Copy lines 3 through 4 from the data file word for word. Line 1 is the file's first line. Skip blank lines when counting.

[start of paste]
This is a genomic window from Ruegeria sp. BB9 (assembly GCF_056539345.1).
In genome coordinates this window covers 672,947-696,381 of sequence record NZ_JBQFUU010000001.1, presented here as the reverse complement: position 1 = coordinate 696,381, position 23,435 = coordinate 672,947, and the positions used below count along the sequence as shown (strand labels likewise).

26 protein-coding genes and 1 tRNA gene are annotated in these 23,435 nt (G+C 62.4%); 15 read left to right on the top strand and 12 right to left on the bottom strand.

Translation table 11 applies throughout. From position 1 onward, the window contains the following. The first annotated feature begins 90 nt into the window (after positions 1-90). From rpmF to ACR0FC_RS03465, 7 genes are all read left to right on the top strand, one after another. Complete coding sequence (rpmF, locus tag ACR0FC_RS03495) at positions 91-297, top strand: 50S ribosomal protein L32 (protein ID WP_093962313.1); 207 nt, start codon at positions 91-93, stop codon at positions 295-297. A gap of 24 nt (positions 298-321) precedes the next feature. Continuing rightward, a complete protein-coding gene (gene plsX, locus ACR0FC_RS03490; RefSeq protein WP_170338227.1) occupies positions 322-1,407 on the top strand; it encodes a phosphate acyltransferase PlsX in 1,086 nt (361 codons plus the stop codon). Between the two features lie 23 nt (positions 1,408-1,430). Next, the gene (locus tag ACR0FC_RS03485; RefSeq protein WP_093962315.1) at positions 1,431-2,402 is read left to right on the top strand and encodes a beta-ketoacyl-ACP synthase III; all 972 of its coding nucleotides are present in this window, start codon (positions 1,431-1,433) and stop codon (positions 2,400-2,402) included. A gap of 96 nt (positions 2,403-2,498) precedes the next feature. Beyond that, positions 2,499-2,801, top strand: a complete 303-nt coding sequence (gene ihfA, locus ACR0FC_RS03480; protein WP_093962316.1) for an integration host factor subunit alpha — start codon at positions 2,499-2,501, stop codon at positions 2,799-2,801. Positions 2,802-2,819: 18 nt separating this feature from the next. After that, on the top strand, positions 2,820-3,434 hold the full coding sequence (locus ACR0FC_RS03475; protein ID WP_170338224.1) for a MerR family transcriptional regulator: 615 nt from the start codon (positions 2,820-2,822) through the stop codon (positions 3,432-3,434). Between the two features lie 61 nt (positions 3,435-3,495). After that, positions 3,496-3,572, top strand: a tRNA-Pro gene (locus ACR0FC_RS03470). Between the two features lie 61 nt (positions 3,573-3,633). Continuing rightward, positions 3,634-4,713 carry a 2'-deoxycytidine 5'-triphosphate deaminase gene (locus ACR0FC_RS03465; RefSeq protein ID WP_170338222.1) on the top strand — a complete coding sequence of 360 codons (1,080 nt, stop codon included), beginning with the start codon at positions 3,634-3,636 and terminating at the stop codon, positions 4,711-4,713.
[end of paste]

26 protein-coding genes and 1 tRNA gene are annotated in these 23,435 nt (G+C 62.4%); 15 read left to right on the top strand and 12 right to left on the bottom strand.

Translation table 11 applies throughout. From position 1 onward, the window contains the following. The first annotated feature begins 90 nt into the window (after positions 1-90). From rpmF to ACR0FC_RS03465, 7 genes are all read left to right on the top strand, one after another. Complete coding sequence (rpmF, locus tag ACR0FC_RS03495) at positions 91-297, top strand: 50S ribosomal protein L32 (protein ID WP_093962313.1); 207 nt, start codon at positions 91-93, stop codon at positions 295-297. A gap of 24 nt (positions 298-321) precedes the next feature. Continuing rightward, a complete protein-coding gene (gene plsX, locus ACR0FC_RS03490; RefSeq protein WP_170338227.1) occupies positions 322-1,407 on the top strand; it encodes a phosphate acyltransferase PlsX in 1,086 nt (361 codons plus the stop codon). Between the two features lie 23 nt (positions 1,408-1,430). Next, the gene (locus tag ACR0FC_RS03485; RefSeq protein WP_093962315.1) at positions 1,431-2,402 is read left to right on the top strand and encodes a beta-ketoacyl-ACP synthase III; all 972 of its coding nucleotides are present in this window, start codon (positions 1,431-1,433) and stop codon (positions 2,400-2,402) included. A gap of 96 nt (positions 2,403-2,498) precedes the next feature. Beyond that, positions 2,499-2,801, top strand: a complete 303-nt coding sequence (gene ihfA, locus ACR0FC_RS03480; protein WP_093962316.1) for an integration host factor subunit alpha — start codon at positions 2,499-2,501, stop codon at positions 2,799-2,801. Positions 2,802-2,819: 18 nt separating this feature from the next. After that, on the top strand, positions 2,820-3,434 hold the full coding sequence (locus ACR0FC_RS03475; protein ID WP_170338224.1) for a MerR family transcriptional regulator: 615 nt from the start codon (positions 2,820-2,822) through the stop codon (positions 3,432-3,434). Between the two features lie 61 nt (positions 3,435-3,495). After that, positions 3,496-3,572, top strand: a tRNA-Pro gene (locus ACR0FC_RS03470). Between the two features lie 61 nt (positions 3,573-3,633). Continuing rightward, positions 3,634-4,713 carry a 2'-deoxycytidine 5'-triphosphate deaminase gene (locus ACR0FC_RS03465; RefSeq protein ID WP_170338222.1) on the top strand — a complete coding sequence of 360 codons (1,080 nt, stop codon included), beginning with the start codon at positions 3,634-3,636 and terminating at the stop codon, positions 4,711-4,713.